“I think it’s very natural for Ithaca Is Books to be a very real mantra here.”
In the fall of 2017, Shirley Collado was inaugurated as the ninth president of Ithaca College. The child of Dominican immigrants, she grew up in New York City and received her BS from Vanderbilt University and her MA and PhD in clinical psychology from Duke. Before arriving in Ithaca, she was a professor of psychology and dean at Middlebury College and an executive vice chancellor and chief operating officer at Rutgers.
President Collado’s Recommended Books:
M-A-C-N-O-L-I-A by A. Van Jordan
Their Eyes Were Watching God by Zora Neale Hurston
The Tyranny of Meritocracy by Lani Guinier
I Know This Much Is True by Wally Lamb
Tenderness permeates both voice and touch as Ithaca College President Shirley Collado picks up M-A-C-N-O-L-I-A, one of the four poetry collections written by her husband, A. Van Jordan. She originally read his work, she explains, to get a better understanding of the man she would be dating. It is this theme of books serving as connection that would become a thread throughout Collado’s personal literary journey.
When Collado was inaugurated last year, she became the first Dominican American President of a U.S. college. But growing up in Brooklyn, she didn’t have much experience being surrounded by books. As the daughter of two Dominican Republic immigrants whose schedules were full with trying to provide for the family, she says, “Having extra time for my parents to read to me in Spanish or English, based on their work, was a luxury to even fathom.” Aside from some Spanish newspapers, there weren’t many options at home for reading materials. That is, until Collado was in middle school and her mother invested in a set of encyclopedias, purchased one at a time from a traveling encyclopedia salesman.
“It was a very expensive thing to do,” Collado explains, joking that she’s not sure current students would even know what physical encyclopedias are. “This was before the Internet or email, before Google. I was mesmerized by these books.” They became her gateway into literacy and facts, a way to discover the world around her whether it be for class or for her own personal desire for information.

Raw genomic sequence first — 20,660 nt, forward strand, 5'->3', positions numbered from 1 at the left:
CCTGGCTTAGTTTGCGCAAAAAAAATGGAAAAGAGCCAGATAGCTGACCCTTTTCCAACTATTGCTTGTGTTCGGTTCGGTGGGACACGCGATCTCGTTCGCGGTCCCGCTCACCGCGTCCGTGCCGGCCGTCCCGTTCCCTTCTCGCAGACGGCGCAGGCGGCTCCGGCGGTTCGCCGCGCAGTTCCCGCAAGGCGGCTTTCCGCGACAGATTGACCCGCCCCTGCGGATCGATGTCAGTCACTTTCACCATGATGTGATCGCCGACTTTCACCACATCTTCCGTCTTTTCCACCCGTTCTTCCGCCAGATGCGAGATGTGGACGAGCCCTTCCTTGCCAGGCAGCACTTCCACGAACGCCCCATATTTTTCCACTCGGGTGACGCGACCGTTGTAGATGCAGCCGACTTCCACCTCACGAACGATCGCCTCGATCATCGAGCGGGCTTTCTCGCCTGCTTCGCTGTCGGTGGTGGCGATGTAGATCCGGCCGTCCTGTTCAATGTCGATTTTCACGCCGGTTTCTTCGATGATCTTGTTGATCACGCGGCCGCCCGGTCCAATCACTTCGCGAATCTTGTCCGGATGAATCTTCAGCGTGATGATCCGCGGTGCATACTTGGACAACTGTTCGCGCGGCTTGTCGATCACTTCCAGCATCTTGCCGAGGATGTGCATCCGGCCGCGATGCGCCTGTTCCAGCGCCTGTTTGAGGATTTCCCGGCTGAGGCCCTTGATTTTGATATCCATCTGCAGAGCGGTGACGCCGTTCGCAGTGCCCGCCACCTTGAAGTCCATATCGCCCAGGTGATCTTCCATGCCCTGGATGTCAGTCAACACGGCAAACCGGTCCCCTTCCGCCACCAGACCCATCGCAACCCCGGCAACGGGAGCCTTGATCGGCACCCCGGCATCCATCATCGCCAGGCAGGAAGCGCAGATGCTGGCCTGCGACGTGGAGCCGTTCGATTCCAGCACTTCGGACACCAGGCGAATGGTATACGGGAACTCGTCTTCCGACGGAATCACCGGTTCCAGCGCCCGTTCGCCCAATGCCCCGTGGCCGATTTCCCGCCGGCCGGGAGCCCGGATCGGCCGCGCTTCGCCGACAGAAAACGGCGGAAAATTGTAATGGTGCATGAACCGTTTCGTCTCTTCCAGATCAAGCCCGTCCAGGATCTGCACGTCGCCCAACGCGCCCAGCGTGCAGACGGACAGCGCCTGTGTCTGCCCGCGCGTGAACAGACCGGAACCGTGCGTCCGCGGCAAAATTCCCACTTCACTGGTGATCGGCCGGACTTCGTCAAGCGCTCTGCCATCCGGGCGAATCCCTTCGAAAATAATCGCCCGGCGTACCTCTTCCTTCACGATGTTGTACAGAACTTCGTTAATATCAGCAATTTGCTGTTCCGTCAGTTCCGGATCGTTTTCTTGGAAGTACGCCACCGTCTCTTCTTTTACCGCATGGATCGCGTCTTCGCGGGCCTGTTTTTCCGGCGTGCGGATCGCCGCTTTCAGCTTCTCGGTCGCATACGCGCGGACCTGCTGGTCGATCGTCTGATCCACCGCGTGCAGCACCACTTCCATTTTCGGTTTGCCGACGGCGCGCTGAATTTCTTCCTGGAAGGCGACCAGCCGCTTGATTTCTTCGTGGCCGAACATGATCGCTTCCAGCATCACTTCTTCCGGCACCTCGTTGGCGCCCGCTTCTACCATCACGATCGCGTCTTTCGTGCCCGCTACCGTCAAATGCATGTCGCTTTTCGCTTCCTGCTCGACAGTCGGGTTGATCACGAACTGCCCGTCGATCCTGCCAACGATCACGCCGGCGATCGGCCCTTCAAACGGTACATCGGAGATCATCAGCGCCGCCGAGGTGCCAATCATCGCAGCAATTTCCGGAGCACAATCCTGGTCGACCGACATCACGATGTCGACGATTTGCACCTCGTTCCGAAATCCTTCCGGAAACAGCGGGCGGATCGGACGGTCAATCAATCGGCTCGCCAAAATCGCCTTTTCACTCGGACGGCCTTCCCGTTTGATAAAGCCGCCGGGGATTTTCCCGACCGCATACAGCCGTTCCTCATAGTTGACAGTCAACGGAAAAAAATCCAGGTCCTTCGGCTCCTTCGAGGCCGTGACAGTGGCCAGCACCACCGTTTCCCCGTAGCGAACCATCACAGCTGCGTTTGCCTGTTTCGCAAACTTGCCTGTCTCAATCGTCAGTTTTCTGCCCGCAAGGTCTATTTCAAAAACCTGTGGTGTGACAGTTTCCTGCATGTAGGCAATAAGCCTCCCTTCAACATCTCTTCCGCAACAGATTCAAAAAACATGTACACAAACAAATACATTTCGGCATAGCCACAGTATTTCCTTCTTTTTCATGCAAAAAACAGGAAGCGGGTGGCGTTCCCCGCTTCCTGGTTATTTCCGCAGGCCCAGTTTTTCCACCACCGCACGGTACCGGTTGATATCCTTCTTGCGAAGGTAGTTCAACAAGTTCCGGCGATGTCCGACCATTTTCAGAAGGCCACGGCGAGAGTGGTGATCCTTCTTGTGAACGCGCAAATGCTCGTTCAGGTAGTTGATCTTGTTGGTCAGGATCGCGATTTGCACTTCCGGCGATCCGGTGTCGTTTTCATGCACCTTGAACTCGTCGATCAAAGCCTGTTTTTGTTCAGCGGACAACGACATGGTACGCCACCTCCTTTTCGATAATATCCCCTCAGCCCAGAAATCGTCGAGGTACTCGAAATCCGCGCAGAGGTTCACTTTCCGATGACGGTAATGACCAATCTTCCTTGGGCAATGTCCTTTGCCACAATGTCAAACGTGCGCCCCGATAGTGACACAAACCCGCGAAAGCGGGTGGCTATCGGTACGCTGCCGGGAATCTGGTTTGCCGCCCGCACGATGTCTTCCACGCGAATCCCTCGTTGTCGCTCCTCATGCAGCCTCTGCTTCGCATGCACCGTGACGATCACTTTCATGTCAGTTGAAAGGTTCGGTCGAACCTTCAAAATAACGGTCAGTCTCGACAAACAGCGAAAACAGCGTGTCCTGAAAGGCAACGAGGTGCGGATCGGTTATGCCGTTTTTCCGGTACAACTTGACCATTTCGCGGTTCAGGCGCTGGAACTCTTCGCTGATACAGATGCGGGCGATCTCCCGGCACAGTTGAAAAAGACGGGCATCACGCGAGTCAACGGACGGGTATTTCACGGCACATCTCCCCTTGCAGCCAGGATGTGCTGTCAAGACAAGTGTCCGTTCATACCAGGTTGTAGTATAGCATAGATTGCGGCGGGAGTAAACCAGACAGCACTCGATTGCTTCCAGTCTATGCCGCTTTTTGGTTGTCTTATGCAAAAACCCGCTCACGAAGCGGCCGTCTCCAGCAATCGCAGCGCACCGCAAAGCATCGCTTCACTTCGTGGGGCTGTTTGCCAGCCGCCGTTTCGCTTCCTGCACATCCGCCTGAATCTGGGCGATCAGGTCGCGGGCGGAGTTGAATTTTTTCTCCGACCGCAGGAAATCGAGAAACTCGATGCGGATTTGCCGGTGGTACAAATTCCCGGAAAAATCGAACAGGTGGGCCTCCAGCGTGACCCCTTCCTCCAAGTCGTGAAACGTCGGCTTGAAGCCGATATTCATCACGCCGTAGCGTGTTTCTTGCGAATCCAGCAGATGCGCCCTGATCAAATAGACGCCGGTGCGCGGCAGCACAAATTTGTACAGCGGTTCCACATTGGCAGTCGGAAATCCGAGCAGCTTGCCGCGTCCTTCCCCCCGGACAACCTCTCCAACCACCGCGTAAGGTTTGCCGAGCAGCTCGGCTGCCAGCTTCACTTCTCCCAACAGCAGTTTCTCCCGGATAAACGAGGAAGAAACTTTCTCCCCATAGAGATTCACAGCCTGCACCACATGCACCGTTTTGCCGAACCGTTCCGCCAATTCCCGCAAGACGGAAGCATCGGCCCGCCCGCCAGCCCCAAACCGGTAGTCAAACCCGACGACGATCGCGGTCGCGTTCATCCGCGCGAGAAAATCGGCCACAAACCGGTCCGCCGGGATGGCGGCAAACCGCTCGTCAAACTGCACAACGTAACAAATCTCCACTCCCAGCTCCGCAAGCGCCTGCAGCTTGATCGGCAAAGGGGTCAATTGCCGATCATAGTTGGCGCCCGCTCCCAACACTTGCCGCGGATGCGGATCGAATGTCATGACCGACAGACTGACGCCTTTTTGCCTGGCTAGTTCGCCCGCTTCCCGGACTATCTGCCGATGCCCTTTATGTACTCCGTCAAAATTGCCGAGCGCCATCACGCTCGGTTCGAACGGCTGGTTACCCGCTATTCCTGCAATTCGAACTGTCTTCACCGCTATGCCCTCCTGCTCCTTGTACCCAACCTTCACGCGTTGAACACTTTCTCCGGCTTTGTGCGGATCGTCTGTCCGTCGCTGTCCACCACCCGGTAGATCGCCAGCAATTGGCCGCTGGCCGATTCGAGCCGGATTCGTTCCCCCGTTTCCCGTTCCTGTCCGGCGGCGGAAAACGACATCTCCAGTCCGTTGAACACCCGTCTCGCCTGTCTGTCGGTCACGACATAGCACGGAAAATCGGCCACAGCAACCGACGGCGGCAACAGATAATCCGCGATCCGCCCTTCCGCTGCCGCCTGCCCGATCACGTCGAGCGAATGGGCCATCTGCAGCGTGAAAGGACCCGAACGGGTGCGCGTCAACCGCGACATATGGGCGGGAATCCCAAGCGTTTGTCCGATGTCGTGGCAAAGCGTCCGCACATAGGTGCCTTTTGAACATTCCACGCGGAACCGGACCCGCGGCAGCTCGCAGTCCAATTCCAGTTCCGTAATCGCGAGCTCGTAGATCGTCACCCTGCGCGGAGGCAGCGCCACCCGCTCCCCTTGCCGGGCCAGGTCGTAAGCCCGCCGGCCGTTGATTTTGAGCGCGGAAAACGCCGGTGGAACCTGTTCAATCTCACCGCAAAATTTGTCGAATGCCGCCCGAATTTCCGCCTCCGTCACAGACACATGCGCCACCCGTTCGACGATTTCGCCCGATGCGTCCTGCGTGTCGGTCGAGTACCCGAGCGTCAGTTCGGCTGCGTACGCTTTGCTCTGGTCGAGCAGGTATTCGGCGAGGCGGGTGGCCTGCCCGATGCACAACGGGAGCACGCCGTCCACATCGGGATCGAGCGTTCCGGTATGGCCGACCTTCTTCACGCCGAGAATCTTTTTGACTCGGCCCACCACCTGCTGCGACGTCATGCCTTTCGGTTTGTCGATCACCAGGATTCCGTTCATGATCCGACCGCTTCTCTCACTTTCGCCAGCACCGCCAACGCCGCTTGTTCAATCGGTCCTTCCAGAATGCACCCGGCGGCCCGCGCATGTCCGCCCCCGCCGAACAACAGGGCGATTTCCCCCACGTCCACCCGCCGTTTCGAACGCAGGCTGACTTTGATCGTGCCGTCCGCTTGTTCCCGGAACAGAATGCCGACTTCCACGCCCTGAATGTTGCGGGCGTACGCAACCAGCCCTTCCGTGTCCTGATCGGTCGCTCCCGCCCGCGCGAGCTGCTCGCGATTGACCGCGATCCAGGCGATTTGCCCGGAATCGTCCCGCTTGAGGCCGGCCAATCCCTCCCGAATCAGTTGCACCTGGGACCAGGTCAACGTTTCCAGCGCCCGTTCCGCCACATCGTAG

The idea of discovery and travel is what really attracts Collado to literature, both in fiction and nonfiction. From reading Catcher in the Rye in high school and becoming aware of a privileged world that was not her own to seeing parts of her life in Julia Alvarez’s How the García Girls Lost Their Accents, books became the way she could experience new places and people when physically traveling was not an option.
It’s not only traveling through time and spaces that attracts Collado to reading, but also traveling through people’s lives more broadly. Her book choices make this clear. A story of two brothers, one with psychosis and the one who takes care of him in a complex tale of pain and also beauty. The life of the first African American to go to the national spelling bee. An analysis of the practices that keep our students from higher education and how they can be combated, written by the first black woman to be tenured at Harvard Law. An intense love story featuring a black feminist. The books Collado chooses touch on the varied and deeply emotional, challenging experiences that we as humans can face and how those struggles apply to those that society often works against. Whether she sees herself reflected in the words or not, it is slipping into the experiences of her fellow human beings that makes these works so powerful to her.
That sense of connection is what draws her to Ithaca Is Books as a concept as well.
“I love the context of Ithaca Is Books. The whole ‘Ithaca Is...’ movement here is really fantastic,” she says with a chuckle. “And I think it’s a great avenue for everybody to feel like they’re a part of this community through our different vantage points and lenses and experiences.”
“I think it’s very natural for Ithaca Is Books to be a very real mantra here.” Collado says it with an air of contemplation yet firm belief.